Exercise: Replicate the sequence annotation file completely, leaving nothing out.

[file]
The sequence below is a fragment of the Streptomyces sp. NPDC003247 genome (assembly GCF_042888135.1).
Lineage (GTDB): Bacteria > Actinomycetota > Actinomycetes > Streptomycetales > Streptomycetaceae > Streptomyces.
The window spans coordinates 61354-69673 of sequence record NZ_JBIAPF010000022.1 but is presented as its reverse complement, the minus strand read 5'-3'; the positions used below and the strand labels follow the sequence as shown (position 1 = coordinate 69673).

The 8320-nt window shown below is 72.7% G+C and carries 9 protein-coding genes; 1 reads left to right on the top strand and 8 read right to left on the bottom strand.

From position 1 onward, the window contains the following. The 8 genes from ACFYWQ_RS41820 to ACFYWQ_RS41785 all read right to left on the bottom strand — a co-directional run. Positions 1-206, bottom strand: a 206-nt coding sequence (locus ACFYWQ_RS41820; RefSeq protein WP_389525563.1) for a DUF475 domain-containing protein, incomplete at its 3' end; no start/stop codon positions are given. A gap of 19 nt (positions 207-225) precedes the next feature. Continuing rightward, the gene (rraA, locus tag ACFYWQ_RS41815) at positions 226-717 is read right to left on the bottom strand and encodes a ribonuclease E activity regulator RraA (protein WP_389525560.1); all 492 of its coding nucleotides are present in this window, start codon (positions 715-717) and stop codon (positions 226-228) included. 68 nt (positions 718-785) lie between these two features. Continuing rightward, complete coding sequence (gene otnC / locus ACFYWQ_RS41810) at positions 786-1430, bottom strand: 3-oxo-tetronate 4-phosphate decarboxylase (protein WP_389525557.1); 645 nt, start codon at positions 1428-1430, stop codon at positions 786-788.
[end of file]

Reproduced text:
The sequence below is a fragment of the Streptomyces sp. NPDC003247 genome (assembly GCF_042888135.1).
Lineage (GTDB): Bacteria > Actinomycetota > Actinomycetes > Streptomycetales > Streptomycetaceae > Streptomyces.
The window spans coordinates 61354-69673 of sequence record NZ_JBIAPF010000022.1 but is presented as its reverse complement, the minus strand read 5'-3'; the positions used below and the strand labels follow the sequence as shown (position 1 = coordinate 69673).

The 8320-nt window shown below is 72.7% G+C and carries 9 protein-coding genes; 1 reads left to right on the top strand and 8 read right to left on the bottom strand.

From position 1 onward, the window contains the following. The 8 genes from ACFYWQ_RS41820 to ACFYWQ_RS41785 all read right to left on the bottom strand — a co-directional run. Positions 1-206, bottom strand: a 206-nt coding sequence (locus ACFYWQ_RS41820; RefSeq protein WP_389525563.1) for a DUF475 domain-containing protein, incomplete at its 3' end; no start/stop codon positions are given. A gap of 19 nt (positions 207-225) precedes the next feature. Continuing rightward, the gene (rraA, locus tag ACFYWQ_RS41815) at positions 226-717 is read right to left on the bottom strand and encodes a ribonuclease E activity regulator RraA (protein WP_389525560.1); all 492 of its coding nucleotides are present in this window, start codon (positions 715-717) and stop codon (positions 226-228) included. 68 nt (positions 718-785) lie between these two features. Continuing rightward, complete coding sequence (gene otnC / locus ACFYWQ_RS41810) at positions 786-1430, bottom strand: 3-oxo-tetronate 4-phosphate decarboxylase (protein WP_389525557.1); 645 nt, start codon at positions 1428-1430, stop codon at positions 786-788.